The Bloukrans Bungy Jump

I thought hard about the right title for this post. Most appropriately I’d call it “the near-heart-attack incident” but I didn’t want to alarm you. However, that is precisely how it felt. I’m not sure how I got pulled into letting my child fling himself off a bridge – the world’s highest bungy bridge at that – with me watching the whole thing (I was and still am very sure that I myself will never ever get pulled into doing it myself, but watching is bad enough).

What happened is that we drove over that bridge several times getting from Wilderness to Tsitsikamma and back. Zax was immediately intrigued. Sometimes I suspect he says he wants to do these things because he believes we will never let him. When we had nothing else planned the next day and offered to take him there, he was almost taken aback. I saw him swallow hard in the backseat a couple of times as we were approaching.

Here it is:


And here are some facts about it:


A 100% safety record – duh! I wonder if they’d get any customers if they put “99% safety record” on there?

Noisette volunteered to walk the bridge with the boys (our German exchange student was also going to jump) which left me with the job of watching and chronicling from a safe distance. Here is what they had to brave to get to the launching point:
Catwalk under the bridge
Just a few flimsy barriers between bridge and nothingness

To make sure the right rope is selected, the jumpers are weighed and labeled. It was all very professional. Though I later learned that while this particular bridge has a 100% safety record, there was an incident some time ago somewhere in Nelspruit where a jumper died because the rope was too long. I’m VERY glad I didn’t have that tidbit of information ahead of time, or I simply wouldn’t have allowed it.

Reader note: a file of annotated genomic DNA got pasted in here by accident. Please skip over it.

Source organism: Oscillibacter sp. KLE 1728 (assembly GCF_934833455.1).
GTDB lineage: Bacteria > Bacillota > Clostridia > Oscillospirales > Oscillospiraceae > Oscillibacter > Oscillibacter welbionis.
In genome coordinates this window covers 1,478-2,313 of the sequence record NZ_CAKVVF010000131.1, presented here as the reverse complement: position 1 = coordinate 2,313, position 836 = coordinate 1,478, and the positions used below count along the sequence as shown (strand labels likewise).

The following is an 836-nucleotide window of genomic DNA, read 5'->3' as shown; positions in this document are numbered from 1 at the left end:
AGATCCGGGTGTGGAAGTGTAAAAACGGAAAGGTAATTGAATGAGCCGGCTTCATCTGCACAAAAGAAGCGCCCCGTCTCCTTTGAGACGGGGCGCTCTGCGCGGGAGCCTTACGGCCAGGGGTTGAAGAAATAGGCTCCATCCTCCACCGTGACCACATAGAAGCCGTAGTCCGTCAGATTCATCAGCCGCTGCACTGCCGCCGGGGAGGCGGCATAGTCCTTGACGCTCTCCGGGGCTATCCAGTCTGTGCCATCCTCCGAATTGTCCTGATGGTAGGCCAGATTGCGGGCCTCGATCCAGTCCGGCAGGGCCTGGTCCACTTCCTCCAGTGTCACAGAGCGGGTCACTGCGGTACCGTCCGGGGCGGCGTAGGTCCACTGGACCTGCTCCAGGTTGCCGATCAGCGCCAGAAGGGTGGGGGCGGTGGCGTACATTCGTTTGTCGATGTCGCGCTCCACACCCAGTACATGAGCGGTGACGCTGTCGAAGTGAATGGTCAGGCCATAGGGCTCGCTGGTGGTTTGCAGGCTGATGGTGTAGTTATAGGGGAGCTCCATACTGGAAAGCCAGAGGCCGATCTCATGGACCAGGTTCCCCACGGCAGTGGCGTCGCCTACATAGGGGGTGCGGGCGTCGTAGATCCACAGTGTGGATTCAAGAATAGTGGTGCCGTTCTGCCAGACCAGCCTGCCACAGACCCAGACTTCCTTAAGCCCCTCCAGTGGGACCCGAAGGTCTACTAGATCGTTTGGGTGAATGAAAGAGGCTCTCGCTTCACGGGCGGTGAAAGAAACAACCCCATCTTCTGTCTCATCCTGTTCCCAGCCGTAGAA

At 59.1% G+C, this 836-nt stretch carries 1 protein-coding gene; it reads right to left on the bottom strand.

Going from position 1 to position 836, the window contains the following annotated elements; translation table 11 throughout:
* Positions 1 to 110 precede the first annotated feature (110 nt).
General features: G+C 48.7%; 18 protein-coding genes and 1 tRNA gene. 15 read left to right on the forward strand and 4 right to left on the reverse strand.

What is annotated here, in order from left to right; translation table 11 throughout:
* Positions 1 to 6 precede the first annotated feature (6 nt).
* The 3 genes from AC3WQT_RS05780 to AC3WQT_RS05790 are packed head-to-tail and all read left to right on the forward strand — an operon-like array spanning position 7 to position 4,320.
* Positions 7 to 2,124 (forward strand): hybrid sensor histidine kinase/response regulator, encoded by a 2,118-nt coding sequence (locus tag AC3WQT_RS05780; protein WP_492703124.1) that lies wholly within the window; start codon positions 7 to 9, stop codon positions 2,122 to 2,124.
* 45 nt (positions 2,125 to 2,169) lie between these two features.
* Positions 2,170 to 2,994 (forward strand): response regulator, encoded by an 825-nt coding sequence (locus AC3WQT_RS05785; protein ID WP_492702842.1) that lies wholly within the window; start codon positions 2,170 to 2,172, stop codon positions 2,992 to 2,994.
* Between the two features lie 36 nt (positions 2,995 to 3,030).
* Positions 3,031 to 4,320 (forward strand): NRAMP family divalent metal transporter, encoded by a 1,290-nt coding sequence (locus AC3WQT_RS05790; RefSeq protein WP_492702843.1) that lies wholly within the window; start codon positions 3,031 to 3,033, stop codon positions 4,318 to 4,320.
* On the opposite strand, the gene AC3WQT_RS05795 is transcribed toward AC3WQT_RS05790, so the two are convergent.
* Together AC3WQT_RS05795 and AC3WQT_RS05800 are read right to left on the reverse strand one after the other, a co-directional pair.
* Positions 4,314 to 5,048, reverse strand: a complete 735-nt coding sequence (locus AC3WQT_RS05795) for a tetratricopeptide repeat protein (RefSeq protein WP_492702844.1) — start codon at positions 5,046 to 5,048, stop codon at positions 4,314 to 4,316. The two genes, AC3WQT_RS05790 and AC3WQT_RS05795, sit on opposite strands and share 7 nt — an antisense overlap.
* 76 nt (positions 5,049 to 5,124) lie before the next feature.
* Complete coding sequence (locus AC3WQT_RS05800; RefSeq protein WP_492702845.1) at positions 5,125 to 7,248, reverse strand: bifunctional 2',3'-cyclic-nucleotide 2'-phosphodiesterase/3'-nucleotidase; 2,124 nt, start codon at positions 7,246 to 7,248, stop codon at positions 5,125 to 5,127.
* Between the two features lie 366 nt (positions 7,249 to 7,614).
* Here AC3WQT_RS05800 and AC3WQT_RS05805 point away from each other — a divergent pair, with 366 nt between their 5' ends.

The escort (execution style) to the edge

Then it all happened very fast. He was escorted to the edge of the bridge, there was a quick countdown, and then… bungeeeeeeee! They would have had to push me off that bridge, that’s for sure. But our son took the plunge quite voluntarily and beautifully:








The ride back up



I was very proud but had tears streaming down my face. They were a mixture of pride (of his courage), compassion (for his undoubtedly weak knees), and fear (that this could all be trusted). I’m afraid my pictures weren’t all that great, because I couldn’t see properly through the blur. But thank goodness there is always the inevitable R200 souvernir DVD.

If you can stomach it, watch below. I’ve seen it about fifty times (took me that often to get it right, Windows Movie Maker is not my friend, and why are there fifty thousand different video formats out there, none of them compatible with each other?) and I still get weak knees when I watch it.

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